On SI, an African-American Cemetery is Neglected

Grave of blues singer Mamie Smith in Frederick Douglass Memorial Park (Photo by Stephon Johnson via Amsterdam News)

An African-American cemetery in Frederick Douglass Memorial Park on Staten Island, where many famous figures are interred, is in disrepair, reports Stephon Johnson in Amsterdam News.

The AmNews saw untreated grass, gravestones mashed together because of weather and land shifts, gravestones stuck between trees, barely put together graves, unpaved and decrepit roads around the premises, uneven land with dips, hills and holes that could lead to injuries and sunken graves.

The cemetery holds the graves of some of the most famous and prominent Black public figures of the 20th century, including Negro League baseball players Elias “Country Brown” Bryant and King Solomon “Sol” White, blues singer Mamie Smith, jazz trumpeter Thomas James Ladnier, tap dancer/Bill “Bonjangles” Robinson rival Eddie Rector, Commandment Keepers of the Living God founder Rabbi Wentworth Arthur Matthew, abolitionist Frederick Douglass and prominent Harlem figures.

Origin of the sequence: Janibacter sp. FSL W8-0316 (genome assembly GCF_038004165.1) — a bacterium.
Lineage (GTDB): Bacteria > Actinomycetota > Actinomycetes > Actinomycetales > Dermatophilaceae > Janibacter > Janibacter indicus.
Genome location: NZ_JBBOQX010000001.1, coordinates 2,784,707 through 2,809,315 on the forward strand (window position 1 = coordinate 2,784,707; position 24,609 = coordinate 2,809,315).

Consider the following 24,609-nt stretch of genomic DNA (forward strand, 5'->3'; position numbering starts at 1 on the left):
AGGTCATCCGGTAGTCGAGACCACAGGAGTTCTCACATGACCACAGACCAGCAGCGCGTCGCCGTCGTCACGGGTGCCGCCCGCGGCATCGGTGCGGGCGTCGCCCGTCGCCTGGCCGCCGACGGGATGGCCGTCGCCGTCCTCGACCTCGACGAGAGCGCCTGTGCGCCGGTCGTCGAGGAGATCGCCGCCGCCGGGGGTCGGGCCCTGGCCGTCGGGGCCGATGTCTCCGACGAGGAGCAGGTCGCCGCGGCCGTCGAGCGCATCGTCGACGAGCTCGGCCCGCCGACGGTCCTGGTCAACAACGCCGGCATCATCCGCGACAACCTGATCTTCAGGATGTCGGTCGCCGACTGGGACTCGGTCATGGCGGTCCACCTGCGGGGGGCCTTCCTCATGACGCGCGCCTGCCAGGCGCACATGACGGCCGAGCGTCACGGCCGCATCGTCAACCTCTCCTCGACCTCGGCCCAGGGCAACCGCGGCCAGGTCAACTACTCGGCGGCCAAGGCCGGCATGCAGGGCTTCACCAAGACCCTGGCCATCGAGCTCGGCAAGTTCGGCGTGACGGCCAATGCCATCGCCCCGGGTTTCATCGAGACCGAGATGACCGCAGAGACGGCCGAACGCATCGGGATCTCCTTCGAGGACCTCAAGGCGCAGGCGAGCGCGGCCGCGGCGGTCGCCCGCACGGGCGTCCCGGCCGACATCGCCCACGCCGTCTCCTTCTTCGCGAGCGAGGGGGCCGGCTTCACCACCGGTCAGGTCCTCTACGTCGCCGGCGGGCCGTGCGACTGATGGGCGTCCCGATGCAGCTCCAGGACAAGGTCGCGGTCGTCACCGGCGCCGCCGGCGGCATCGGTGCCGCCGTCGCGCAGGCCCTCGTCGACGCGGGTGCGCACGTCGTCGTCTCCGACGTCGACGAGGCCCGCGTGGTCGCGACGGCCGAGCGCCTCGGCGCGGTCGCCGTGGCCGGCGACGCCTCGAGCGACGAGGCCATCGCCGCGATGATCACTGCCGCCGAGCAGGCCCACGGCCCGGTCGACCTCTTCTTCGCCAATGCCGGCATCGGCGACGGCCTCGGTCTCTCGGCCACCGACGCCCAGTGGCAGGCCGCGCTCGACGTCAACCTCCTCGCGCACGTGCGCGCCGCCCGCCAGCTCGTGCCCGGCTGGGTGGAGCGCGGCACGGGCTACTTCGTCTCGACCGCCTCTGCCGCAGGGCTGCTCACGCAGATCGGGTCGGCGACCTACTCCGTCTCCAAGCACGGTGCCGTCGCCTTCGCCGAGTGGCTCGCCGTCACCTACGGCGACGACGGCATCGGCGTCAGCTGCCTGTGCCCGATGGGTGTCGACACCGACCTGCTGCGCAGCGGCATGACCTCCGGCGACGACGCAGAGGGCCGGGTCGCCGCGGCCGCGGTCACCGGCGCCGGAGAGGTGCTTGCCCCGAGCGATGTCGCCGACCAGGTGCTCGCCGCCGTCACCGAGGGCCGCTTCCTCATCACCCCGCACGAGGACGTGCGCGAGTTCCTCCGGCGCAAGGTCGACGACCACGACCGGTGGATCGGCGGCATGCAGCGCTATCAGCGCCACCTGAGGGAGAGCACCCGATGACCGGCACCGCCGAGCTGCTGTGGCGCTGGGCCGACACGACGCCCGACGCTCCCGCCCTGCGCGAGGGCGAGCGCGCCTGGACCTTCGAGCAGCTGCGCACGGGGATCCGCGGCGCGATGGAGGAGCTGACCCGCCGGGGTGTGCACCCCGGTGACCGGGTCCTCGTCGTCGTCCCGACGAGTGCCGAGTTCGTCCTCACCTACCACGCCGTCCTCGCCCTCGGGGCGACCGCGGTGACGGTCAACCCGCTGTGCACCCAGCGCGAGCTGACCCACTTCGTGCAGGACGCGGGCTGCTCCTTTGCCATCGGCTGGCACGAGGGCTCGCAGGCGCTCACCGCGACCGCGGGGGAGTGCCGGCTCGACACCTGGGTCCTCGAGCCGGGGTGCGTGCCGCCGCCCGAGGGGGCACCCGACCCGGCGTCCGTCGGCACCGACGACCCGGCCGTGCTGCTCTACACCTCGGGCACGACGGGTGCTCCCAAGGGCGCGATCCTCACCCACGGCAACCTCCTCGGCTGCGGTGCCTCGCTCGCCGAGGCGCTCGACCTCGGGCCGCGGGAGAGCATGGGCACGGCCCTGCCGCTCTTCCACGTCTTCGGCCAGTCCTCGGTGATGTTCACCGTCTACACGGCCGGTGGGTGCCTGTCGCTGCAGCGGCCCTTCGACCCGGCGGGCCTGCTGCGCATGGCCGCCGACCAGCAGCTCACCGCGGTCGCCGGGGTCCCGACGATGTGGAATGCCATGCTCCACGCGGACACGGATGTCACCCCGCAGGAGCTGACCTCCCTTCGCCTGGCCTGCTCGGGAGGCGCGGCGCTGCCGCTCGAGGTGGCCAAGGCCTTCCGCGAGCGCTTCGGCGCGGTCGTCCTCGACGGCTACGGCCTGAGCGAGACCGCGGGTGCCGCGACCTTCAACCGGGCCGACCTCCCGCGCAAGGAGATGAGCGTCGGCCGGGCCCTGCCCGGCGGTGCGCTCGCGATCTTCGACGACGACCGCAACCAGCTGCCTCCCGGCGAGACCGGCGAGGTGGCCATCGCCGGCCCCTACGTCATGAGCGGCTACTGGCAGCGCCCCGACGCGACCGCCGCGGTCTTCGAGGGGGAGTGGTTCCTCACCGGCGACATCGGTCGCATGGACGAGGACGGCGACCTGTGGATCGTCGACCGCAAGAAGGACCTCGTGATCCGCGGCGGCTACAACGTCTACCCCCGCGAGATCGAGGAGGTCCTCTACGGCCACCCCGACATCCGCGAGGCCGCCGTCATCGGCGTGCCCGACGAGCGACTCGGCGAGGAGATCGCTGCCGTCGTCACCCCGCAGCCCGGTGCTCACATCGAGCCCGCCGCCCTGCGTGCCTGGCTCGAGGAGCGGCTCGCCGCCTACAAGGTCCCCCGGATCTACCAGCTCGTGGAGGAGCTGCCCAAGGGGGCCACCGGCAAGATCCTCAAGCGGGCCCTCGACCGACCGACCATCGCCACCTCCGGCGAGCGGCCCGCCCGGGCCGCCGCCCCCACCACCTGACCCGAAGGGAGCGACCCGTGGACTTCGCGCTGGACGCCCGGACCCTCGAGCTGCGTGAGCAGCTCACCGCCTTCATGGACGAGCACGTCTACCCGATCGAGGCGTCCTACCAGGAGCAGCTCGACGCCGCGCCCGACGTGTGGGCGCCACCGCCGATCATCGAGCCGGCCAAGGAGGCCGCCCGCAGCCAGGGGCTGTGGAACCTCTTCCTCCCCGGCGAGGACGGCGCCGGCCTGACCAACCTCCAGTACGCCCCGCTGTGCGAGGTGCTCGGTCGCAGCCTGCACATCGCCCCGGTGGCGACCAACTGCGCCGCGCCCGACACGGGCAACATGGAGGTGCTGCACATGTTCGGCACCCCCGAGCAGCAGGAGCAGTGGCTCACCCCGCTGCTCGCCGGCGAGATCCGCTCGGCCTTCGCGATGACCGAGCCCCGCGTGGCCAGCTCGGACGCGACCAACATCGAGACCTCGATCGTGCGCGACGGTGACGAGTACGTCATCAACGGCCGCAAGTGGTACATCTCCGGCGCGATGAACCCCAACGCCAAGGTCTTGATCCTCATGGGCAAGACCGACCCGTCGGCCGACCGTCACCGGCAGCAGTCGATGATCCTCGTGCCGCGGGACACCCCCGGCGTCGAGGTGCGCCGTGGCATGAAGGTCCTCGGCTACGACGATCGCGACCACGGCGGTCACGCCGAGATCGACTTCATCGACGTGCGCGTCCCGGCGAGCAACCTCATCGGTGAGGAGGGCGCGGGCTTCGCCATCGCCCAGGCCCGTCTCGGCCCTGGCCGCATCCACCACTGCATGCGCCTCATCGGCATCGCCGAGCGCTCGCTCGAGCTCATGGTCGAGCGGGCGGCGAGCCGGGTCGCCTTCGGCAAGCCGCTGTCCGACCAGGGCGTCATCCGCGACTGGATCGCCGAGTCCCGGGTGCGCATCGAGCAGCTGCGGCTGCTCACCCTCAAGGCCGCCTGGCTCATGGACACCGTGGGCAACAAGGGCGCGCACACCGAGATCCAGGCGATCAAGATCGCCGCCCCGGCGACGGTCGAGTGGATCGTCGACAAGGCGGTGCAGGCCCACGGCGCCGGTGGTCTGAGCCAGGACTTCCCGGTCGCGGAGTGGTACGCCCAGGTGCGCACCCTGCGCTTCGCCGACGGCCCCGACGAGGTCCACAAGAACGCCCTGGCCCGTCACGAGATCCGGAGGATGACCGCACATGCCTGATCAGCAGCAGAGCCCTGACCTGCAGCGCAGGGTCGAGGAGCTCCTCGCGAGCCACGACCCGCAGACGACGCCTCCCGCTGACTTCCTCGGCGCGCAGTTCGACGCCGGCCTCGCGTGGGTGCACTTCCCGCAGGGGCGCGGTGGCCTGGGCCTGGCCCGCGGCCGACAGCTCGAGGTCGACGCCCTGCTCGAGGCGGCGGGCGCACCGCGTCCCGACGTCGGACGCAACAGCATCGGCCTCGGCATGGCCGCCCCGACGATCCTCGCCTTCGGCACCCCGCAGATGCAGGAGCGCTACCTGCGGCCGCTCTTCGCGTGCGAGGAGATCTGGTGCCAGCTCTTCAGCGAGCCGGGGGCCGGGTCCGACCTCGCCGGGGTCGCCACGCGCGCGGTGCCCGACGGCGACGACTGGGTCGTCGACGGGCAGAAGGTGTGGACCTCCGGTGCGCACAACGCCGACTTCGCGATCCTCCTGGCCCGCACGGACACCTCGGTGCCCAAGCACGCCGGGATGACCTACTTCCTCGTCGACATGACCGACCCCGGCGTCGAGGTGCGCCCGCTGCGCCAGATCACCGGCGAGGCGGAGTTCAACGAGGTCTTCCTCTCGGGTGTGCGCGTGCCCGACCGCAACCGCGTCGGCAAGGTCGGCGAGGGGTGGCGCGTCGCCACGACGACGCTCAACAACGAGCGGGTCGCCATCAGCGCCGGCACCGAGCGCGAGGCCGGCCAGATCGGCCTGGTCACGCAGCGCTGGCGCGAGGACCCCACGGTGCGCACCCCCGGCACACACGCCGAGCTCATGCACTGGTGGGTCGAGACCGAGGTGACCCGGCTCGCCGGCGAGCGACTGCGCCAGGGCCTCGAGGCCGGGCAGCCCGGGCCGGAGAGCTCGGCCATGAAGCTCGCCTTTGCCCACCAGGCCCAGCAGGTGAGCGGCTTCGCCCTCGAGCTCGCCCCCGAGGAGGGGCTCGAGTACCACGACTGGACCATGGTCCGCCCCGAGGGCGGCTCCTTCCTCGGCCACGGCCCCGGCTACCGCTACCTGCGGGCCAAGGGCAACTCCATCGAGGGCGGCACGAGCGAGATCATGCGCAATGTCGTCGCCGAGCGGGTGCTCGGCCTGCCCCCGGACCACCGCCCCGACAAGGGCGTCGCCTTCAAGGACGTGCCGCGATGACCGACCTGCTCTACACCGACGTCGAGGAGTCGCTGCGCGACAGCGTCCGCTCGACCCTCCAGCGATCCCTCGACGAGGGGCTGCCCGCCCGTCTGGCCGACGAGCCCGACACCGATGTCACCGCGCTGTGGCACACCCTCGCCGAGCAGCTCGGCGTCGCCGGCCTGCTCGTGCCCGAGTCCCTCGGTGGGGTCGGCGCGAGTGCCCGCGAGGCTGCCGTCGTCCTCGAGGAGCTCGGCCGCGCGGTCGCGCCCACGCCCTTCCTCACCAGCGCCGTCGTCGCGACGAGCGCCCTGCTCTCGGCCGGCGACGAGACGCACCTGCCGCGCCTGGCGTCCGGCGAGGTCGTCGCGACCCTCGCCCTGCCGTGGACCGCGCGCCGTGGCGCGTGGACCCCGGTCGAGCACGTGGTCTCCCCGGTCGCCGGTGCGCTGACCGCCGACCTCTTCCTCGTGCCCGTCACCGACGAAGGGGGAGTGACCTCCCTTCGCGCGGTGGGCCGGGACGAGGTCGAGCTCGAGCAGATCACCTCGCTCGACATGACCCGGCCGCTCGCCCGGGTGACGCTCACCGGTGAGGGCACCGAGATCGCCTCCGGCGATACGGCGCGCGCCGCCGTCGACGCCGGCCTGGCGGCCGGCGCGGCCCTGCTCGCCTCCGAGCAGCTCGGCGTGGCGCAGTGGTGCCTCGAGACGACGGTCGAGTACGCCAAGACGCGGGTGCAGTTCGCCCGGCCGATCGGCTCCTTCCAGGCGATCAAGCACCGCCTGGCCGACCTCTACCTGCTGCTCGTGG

Johnson took a tour of the cemetery with Patricia Willis, CEO of Friends of Frederick Douglass Memorial Park Inc., which is in the Richmond Hill section of Staten Island. Willis is also a plot owner.

“Back then, churches used to buy cemetery plots to bury their parishioners in,” said Willis, whose parents, aunts and uncles are buried at Frederick Douglass Memorial Park. “There are a couple of those buried there. A pastor from Mount Moriah Baptist Church is in there. That’s what it was for a long time.”

While some cenotaphs, such as that of Frederick Douglass, appear well kept, that is not the case with many of them.

Go to Amsterdam News to learn more, including a tangled tale of embezzlement and absent leadership that has left the cemetery vulnerable to further disrepair.

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